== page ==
SICB+ - Intraspecific cranial integration in Anolis carolinensis and Natrix helvetica mirrors squamate-wide macroevolutionary pattern Tharakan, S*; Shepherd, N; Felice, RN; Goswami, A; Gower, DJ; Stanley, EL; Watanabe, A; New York Institute of Technology, College of Osteopathic Medicine, Old Westbury, NY; University College London, London, UK; University College London, London, UK; Natural History Museum, London, UK; Natural History Museum, London, UK; Florida Museum of Natural History, Gainesville, FL; New York Institute of Technology, College of Osteopathic Medicine, Old Westbury, NY email@example.com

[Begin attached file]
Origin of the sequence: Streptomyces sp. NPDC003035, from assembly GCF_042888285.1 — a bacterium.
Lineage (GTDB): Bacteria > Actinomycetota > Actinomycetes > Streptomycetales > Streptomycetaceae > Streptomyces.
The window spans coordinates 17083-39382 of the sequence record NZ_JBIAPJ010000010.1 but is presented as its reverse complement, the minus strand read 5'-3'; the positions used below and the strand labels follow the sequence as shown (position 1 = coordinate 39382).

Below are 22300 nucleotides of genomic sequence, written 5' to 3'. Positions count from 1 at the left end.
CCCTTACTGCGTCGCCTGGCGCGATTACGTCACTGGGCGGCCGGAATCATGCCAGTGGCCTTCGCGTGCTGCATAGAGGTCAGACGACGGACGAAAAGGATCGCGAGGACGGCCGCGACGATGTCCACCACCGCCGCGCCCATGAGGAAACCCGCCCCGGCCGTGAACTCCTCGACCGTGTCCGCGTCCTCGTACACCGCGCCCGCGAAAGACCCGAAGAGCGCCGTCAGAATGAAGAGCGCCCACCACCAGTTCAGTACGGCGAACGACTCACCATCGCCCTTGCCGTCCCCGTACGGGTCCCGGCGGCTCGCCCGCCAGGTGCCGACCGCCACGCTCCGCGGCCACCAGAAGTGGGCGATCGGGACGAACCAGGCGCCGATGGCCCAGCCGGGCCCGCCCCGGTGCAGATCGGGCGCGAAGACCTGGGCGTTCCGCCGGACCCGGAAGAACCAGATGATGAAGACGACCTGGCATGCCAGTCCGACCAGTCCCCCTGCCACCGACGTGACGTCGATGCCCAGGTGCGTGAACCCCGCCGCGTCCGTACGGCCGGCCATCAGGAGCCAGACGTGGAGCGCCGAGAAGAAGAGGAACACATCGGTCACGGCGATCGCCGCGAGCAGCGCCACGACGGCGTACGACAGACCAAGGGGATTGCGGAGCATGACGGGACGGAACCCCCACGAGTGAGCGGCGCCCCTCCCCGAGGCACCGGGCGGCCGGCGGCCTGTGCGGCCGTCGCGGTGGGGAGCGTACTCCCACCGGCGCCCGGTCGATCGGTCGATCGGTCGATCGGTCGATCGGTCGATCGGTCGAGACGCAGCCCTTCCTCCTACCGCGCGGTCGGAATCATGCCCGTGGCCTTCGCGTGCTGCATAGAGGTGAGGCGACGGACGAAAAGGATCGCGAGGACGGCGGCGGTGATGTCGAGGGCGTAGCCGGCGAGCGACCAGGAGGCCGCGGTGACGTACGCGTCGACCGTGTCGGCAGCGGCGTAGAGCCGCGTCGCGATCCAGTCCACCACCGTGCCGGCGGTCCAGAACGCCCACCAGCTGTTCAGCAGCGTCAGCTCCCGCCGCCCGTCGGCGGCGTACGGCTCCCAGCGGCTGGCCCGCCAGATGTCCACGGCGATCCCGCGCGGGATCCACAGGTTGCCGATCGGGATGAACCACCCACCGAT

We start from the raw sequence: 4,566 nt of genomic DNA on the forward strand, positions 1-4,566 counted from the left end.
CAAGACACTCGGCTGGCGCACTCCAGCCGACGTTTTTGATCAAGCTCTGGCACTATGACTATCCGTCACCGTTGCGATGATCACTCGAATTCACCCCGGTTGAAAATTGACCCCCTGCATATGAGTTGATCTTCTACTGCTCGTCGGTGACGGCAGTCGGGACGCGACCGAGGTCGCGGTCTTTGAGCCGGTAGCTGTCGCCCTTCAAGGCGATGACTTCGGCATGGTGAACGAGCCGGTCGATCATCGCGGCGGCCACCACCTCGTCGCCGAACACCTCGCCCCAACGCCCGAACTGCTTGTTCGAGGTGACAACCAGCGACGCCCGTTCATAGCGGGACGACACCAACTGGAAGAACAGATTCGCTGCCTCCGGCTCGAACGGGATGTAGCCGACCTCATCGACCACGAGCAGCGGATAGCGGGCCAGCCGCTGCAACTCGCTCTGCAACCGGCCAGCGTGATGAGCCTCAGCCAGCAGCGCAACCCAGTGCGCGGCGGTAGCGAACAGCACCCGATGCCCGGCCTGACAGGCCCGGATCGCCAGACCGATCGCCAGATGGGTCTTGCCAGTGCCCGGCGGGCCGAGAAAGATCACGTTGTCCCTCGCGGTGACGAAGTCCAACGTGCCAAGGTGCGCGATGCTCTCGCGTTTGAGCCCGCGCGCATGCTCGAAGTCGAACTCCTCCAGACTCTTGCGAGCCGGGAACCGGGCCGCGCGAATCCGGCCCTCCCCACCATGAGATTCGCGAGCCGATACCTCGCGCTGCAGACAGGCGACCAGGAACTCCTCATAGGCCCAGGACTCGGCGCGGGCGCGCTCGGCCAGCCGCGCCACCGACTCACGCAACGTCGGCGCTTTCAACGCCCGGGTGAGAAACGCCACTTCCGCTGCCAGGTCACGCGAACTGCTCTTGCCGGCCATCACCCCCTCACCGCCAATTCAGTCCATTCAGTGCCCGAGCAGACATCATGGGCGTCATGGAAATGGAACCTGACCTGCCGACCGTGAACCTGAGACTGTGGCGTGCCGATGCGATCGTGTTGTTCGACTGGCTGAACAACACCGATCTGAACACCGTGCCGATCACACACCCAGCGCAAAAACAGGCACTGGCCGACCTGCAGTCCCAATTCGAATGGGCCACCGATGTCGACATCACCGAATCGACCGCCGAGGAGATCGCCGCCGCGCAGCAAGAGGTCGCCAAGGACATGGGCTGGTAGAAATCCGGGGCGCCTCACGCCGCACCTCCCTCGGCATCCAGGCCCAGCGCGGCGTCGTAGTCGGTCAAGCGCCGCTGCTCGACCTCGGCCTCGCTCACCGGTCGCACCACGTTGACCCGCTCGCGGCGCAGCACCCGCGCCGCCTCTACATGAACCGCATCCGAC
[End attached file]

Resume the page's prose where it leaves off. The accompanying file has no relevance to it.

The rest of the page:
How do phenotypic associations intrinsic to an organism, such as developmental and mechanical processes, dictate phenotypic evolution through deep time? Modern analyses of modularity and integration provides a quantitative framework to study the covariation within and among anatomical structures. Comparisons of intraspecific and clade-wide patterns of phenotypic covariation could inform how population-level or microevolutionary trends ultimately direct macroevolutionary changes. However, most studies have focused on analyzing integration and modularity either at macroevolutionary or intraspecific levels, without a shared framework unifying these levels. Here, we investigate the intraspecific patterns of cranial integration in two squamate species: Anolis carolinensis (n=41) and Natrix helvetica (n=30). We analyze their cranial integration patterns using the same high-density 3-D geometric morphometric approach used in our prior squamate-wide evolutionary study. Our results indicate very similar intraspecific and interspecific cranial integration patterns, with slight differences between Anolis and Natrix. Anolis mirrors the integration pattern found across the paraphyletic ‘lizard’ taxa in the rostrum, dentary, and occiput. Natrix shows greater correlations among the occipital condyle, basioccipital, supra-exoccipital, and quadrate, with a modular rostrum. Despite these minor differences, both species largely follow their respective interspecific patterns in ‘lizards’ and snakes. Together, these results suggest that intraspecific patterns within ‘lizards’ and snakes correspond to the macroevolutionary trends in cranial integration. Hence, our study implies that the phenotypic associations that direct morphological variation within species extend into the micro- and macroevolutionary levels.